Misconceptions of the Work-from-Anywhere Lifestyle

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Today launches my Summer Festival of Guest Posts…aka…my way of slacking off while I’m in Bali and pleading with friends who have amazing voices and insights to share their genius with you.

Kicking off this new “every Friday” feature is my friend, Chris Guillebeau. Many of you know Chris already, but if you don’t, he’s the guy who travels the world and writes for a small army of remarkable people at The Art of Non-Conformity. He is also the Chief Troublemaker of UnconventionalGuides.com.

And, he’s also about to become an author with the release of the forthcoming book, The Art of Nonconformity. I’ve seen an advance copy and it’s fantastic, reserve your copy today at amazon.

So, without further ado, I’ll turn it over to Chris…

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There goes that Jonathan Fields again… heading out to beautiful Bali while the rest of us hold down the fort with guest posts. What a lucky guy. I’m guessing his schedule today looks something like this:

10am: Wake up in the hammock

11am: Eat banana pancakes, Jack Johnson style

1145am: Quick email check

12pm-6pm: “Brainstorming time”

6pm: Post a TwitPic of the hammock

615pm: Quick email check

630pm: Begin drinking beer

8pm: Bonfire and barbeque prepared by the local Career Renegade staff

That’s how the “work from anywhere” life goes, right? Yep, that’s the life… of pretty much no one I know.

Plenty of people will tell you about the benefits of the work anywhere / location independent / off-the-grid lifestyle. Fine. But most of them will leave out the hard parts. (Most of them haven’t actually done it either, but that’s another story.)

Before you join Jonathan and co. in the Indonesian treehouse, here are a few things to keep in mind.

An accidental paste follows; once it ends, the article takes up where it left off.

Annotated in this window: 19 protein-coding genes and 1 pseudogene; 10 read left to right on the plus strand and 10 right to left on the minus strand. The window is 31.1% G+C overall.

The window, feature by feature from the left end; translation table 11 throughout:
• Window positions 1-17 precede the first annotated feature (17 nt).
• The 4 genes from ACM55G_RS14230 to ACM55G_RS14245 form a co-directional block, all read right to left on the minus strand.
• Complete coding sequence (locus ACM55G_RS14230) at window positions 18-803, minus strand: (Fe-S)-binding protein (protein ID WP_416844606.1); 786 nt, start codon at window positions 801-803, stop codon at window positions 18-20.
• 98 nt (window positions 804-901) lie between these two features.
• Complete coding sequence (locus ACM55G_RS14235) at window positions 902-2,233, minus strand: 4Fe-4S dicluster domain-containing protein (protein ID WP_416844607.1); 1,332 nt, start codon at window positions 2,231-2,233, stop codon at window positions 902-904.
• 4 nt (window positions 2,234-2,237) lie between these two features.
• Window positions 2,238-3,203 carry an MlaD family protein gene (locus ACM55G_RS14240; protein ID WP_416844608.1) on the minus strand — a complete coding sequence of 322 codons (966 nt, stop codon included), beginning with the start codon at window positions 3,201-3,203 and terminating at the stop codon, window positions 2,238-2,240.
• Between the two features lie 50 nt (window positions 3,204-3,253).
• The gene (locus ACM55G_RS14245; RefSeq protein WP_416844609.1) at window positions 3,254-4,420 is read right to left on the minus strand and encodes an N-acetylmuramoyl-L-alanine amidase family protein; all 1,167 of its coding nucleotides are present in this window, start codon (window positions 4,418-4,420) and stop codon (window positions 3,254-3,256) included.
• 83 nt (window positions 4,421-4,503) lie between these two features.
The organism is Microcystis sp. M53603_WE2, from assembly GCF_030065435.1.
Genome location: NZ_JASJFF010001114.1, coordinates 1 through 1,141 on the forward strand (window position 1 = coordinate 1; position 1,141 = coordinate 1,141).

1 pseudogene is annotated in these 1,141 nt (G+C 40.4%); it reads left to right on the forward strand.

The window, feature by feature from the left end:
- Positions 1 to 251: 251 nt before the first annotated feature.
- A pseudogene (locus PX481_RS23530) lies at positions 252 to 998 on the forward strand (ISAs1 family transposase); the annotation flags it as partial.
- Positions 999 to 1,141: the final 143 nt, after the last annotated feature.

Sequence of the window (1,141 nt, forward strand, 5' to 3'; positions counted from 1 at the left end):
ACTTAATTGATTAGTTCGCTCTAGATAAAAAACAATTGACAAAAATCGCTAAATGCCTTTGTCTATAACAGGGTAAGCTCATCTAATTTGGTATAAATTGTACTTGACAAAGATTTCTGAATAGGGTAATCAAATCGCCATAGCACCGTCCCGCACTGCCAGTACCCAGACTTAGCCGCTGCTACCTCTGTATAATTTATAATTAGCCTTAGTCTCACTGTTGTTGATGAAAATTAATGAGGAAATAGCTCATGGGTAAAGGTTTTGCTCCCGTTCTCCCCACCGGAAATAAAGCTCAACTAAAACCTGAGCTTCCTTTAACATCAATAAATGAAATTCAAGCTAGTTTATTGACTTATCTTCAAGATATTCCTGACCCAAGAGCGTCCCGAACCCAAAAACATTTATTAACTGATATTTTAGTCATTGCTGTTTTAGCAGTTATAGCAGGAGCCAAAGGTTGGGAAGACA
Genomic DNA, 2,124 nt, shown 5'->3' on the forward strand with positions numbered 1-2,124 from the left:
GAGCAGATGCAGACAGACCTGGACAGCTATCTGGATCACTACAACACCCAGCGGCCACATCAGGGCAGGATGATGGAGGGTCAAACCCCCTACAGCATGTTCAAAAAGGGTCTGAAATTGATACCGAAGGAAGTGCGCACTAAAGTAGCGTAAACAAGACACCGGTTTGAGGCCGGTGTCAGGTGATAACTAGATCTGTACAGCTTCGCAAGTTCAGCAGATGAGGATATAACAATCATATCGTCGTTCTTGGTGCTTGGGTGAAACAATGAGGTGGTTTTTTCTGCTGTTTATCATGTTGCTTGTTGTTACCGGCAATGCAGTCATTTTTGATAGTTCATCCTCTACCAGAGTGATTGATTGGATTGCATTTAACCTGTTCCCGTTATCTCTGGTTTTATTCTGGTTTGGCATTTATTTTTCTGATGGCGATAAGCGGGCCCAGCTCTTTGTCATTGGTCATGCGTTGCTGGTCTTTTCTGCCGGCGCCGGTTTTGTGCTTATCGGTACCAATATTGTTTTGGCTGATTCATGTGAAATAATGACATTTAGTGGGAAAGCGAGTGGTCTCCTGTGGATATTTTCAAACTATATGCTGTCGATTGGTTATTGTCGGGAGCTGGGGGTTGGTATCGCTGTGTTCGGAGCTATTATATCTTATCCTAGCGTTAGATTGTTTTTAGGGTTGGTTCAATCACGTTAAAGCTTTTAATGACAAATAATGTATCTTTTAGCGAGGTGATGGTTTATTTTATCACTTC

Misconception #1: Work Anywhere, Make Money.

I’ve been location independent for nearly ten years, but I could actually make more money (a lot more) by staying in one place instead of roaming around all the time. Working in North American time zones is more profitable than Indonesian time zones. Despite the welcome presence of the banana pancakes, money and working from Southeast Asia are not correlated.

Misconception #2: Passive Income = Cha-Ching!

Wake up to the inflow of funds before heading back to the hammock—what a life. Actually, Jonathan’s already been over this before… better take that post down quickly, man! (Unfortunately, he’s right. The reality is that most of us work pretty hard for that “passive” income. We have to feed the funnel, keep prospects coming in, and be available for clients or customers no matter where we are in the world.)

Misconception #3: If You Build It, They Will Come.

All you need to do is open a storefront and put out your shingle. W00t! Except not. Viral marketing means “spend a lot of time talking to everyone you know and hope they’ll do the same.” Building your project is 50% of the task; spreading the word is the other 50%—and that’s hard to do when you’re working from the road.

Misconception #4: The Whole World Is Wired.

Alas, “wired” means different things in different places. True, I had a surprisingly fast WiFi signal in Erbil, Iraq—but I’ve also been at a loss to get online in Tokyo, supposedly one of the world’s most wired places. I also spend a lot of time worrying about internet connections, especially when doing video interviews or uploading large files. If you need to rely on a constant, consistent pipeline to the world, you’re better off at home.

Misconception #5: You’ll Spend Your Days Chillaxin’ in the Hammock!

OK, this one is real… sort of. Here’s where we get into the reality of working from anywhere. By far the main benefit of establishing your plan of freedom is the ability to go anywhere, sometimes more than the actual going.